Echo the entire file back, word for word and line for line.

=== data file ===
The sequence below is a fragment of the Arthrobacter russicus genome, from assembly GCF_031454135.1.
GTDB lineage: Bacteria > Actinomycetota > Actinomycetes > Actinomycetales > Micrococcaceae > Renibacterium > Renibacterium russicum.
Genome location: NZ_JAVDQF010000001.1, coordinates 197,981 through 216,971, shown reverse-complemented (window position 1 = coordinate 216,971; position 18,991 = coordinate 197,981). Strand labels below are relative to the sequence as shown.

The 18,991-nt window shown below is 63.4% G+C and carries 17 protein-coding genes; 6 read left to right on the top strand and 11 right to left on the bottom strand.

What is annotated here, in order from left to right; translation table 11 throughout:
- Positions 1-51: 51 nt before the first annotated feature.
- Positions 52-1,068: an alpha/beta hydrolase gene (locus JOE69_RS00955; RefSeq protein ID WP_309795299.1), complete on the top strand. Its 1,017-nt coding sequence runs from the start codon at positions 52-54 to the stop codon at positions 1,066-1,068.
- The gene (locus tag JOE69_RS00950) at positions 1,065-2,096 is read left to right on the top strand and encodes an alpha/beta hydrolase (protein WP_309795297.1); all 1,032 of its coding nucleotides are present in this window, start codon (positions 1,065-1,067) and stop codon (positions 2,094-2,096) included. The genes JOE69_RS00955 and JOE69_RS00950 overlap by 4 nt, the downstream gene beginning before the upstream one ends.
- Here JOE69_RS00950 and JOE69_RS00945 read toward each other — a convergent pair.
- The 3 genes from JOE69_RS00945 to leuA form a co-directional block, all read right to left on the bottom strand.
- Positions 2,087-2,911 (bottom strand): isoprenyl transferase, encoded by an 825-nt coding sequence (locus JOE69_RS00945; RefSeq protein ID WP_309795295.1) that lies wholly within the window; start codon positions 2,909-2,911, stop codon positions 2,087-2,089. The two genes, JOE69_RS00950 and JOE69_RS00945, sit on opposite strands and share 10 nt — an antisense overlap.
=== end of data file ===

The sequence below is a fragment of the Arthrobacter russicus genome, from assembly GCF_031454135.1.
GTDB lineage: Bacteria > Actinomycetota > Actinomycetes > Actinomycetales > Micrococcaceae > Renibacterium > Renibacterium russicum.
Genome location: NZ_JAVDQF010000001.1, coordinates 197,981 through 216,971, shown reverse-complemented (window position 1 = coordinate 216,971; position 18,991 = coordinate 197,981). Strand labels below are relative to the sequence as shown.

The 18,991-nt window shown below is 63.4% G+C and carries 17 protein-coding genes; 6 read left to right on the top strand and 11 right to left on the bottom strand.

What is annotated here, in order from left to right; translation table 11 throughout:
- Positions 1-51: 51 nt before the first annotated feature.
- Positions 52-1,068: an alpha/beta hydrolase gene (locus JOE69_RS00955; RefSeq protein ID WP_309795299.1), complete on the top strand. Its 1,017-nt coding sequence runs from the start codon at positions 52-54 to the stop codon at positions 1,066-1,068.
- The gene (locus tag JOE69_RS00950) at positions 1,065-2,096 is read left to right on the top strand and encodes an alpha/beta hydrolase (protein WP_309795297.1); all 1,032 of its coding nucleotides are present in this window, start codon (positions 1,065-1,067) and stop codon (positions 2,094-2,096) included. The genes JOE69_RS00955 and JOE69_RS00950 overlap by 4 nt, the downstream gene beginning before the upstream one ends.
- Here JOE69_RS00950 and JOE69_RS00945 read toward each other — a convergent pair.
- The 3 genes from JOE69_RS00945 to leuA form a co-directional block, all read right to left on the bottom strand.
- Positions 2,087-2,911 (bottom strand): isoprenyl transferase, encoded by an 825-nt coding sequence (locus JOE69_RS00945; RefSeq protein ID WP_309795295.1) that lies wholly within the window; start codon positions 2,909-2,911, stop codon positions 2,087-2,089. The two genes, JOE69_RS00950 and JOE69_RS00945, sit on opposite strands and share 10 nt — an antisense overlap.